January 24th, 2008
Digg is a great experiment in web “democracy” — a site where ANYONE can submit links to content and vote on links to their favorite content. The positive outcome of the Digg experiment has been demonstrating the power of “networked human intelligence” to filter the vast sea of content on the web and allocate attention to content on a scale only rivaled by search.
But Digg has also demonstrated that a completely open network will be subject to so much gaming and manipulating that it’s not possible to maintain that openness.
The choice Digg has faced is either:
- Allow the site to be taken over by an “elite” group power users and by bad actors seeking to game it, which ceases to be an open system
- Implement so many algorithmic and manual controls that the it ceases to be an open system
Yesterday, Digg announced a change to its algorithm that makes it clear they’ve gone with the second option:
As we point out in our FAQ, occasionally you will see stories in the upcoming section with 100+ Diggs – this is evidence of our promotion algorithm hard at work. One of the keys to getting a story promoted is diversity in Digging activity. When the algorithm gets the diversity it needs, it will promote a story from the Upcoming section to the home page. This way, the system knows a large variety of people will be into the story.
The algorithm change effectively holds back from the homepage any story that is Dugg by the same groups of friends, i.e. a group that is not “diverse,” which has been a principal dynamic for stories getting promoted to the Digg homepage. This is astonishing on the face of it — Digg’s struggle with gaming is so extreme that they had no choice but to band certain forms of collaboration in a system that is defined by its collaborative nature.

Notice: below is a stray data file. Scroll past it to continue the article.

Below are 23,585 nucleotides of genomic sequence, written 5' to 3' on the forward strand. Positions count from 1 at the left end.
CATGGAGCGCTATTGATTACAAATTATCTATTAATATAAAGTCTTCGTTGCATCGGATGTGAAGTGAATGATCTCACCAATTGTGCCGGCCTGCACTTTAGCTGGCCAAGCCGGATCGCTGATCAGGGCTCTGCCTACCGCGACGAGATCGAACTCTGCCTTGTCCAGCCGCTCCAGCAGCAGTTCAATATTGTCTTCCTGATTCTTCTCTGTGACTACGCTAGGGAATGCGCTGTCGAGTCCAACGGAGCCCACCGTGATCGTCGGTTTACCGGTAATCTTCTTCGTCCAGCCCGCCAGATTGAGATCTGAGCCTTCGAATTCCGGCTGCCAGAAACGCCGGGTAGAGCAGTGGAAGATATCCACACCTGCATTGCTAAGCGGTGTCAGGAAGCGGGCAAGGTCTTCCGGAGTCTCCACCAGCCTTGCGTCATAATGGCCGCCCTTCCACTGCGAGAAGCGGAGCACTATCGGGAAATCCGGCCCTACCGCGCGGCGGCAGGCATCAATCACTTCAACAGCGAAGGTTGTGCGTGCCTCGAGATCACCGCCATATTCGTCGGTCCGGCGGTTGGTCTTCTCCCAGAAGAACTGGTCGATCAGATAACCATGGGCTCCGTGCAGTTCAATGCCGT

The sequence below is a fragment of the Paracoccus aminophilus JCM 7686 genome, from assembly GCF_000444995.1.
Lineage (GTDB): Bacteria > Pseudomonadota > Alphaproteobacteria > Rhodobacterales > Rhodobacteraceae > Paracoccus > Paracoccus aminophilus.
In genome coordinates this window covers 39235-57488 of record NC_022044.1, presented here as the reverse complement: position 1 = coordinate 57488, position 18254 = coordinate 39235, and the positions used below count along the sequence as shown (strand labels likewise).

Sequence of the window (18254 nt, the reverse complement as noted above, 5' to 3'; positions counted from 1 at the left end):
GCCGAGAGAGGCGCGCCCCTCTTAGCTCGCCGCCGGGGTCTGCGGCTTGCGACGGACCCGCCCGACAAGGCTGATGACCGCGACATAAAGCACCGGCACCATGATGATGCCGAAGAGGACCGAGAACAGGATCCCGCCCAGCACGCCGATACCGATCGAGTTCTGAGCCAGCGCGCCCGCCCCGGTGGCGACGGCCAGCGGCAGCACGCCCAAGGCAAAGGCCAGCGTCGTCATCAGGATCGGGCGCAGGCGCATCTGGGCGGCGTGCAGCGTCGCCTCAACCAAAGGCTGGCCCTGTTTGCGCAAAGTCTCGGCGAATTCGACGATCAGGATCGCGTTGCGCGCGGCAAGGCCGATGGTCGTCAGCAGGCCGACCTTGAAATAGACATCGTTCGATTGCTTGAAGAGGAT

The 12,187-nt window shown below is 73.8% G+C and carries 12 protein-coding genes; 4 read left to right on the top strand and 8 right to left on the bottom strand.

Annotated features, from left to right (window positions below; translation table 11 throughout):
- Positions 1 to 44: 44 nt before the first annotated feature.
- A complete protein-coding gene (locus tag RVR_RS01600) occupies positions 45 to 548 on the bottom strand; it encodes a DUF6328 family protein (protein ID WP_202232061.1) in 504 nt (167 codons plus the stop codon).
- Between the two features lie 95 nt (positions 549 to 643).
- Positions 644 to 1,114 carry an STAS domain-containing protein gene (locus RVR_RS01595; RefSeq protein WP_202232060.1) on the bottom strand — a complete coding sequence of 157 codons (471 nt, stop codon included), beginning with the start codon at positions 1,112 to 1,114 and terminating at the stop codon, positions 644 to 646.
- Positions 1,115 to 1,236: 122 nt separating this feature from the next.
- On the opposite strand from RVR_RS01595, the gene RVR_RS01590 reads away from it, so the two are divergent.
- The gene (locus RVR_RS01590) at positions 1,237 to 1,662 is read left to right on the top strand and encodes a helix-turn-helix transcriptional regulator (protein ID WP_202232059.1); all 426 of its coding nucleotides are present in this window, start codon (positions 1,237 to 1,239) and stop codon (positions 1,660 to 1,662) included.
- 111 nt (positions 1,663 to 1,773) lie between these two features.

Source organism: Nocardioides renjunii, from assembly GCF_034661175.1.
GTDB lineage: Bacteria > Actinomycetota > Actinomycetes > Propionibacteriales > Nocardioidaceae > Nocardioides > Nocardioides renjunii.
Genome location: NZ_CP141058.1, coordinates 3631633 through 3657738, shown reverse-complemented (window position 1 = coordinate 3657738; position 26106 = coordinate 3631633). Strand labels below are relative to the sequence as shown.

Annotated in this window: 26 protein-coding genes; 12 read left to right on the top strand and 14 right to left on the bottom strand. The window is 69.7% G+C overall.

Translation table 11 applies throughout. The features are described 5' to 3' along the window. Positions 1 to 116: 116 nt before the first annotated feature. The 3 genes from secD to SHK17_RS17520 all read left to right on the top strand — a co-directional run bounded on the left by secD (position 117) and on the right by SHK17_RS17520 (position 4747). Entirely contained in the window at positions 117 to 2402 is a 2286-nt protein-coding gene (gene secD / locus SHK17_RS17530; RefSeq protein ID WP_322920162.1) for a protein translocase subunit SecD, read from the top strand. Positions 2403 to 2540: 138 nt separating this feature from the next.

It’s also striking how Digg has had to spin this change, calling it an effort to promote “diversity,” as if it were some kind of affirmative action — which effectively it is.
This and other mechanisms that Digg has been forced to put in place to combat rampant gaming of its system have alienated many of Digg’s top users, who used Digg not because of its openness but because of the power they have to control a disproportionate percentage of homepage content — which gives them the power to control large volumes of traffic.
A new blog was set up to organize an open revolt among Digg’s top users — called “revoltnation,” a swipe at Digg founder Kevin Rose’s video show diggnation. In a post yesterday, the Digg revolutionaries outlined their grievances against Digg:
- Lack of communication and disregard for the Digg community
- Unexplained and unacknowledged banning of top users
- Lack of transparency – Digg only shows you the stories that people have dugg, but not the ones that are buried.
- The auto-bury list – For months, dozens of sites have been on an auto-bury list, often with no explanation whatsoever.
- Repeated and flagrant disrespect of its top users
I wrote last spring about the problem of Digg’s anonymous users, which is one of the defining elements of Digg’s open system and which has opened the door to gamers. The lesson of Digg appears to be that a completely open collaborative network, without a defined user base, cannot function as such. Digg’s “diversity” algorithm is attempting not to keep the system open but to limit and define it in a way that it can actually function.
The counterexample of a successful open collaborative network on the web is of course Wikipedia, but its well documented that Wikipedia isn’t a completely open system, and that a group of editors exerts a great deal of control.
Well, there’s always the web itself — that’s completely open, right? It is, but Google demonstrates that web is most valuable when defined and delimited — that’s the essence of PageRank, which gives the links on some sites more authority than others. And Google also wages a constant battle against gaming the open system of the web in order to game Google’s search rankings.
The future of the web and media lies in the middle ground between completely open networks and linear, command-and-control editorial systems.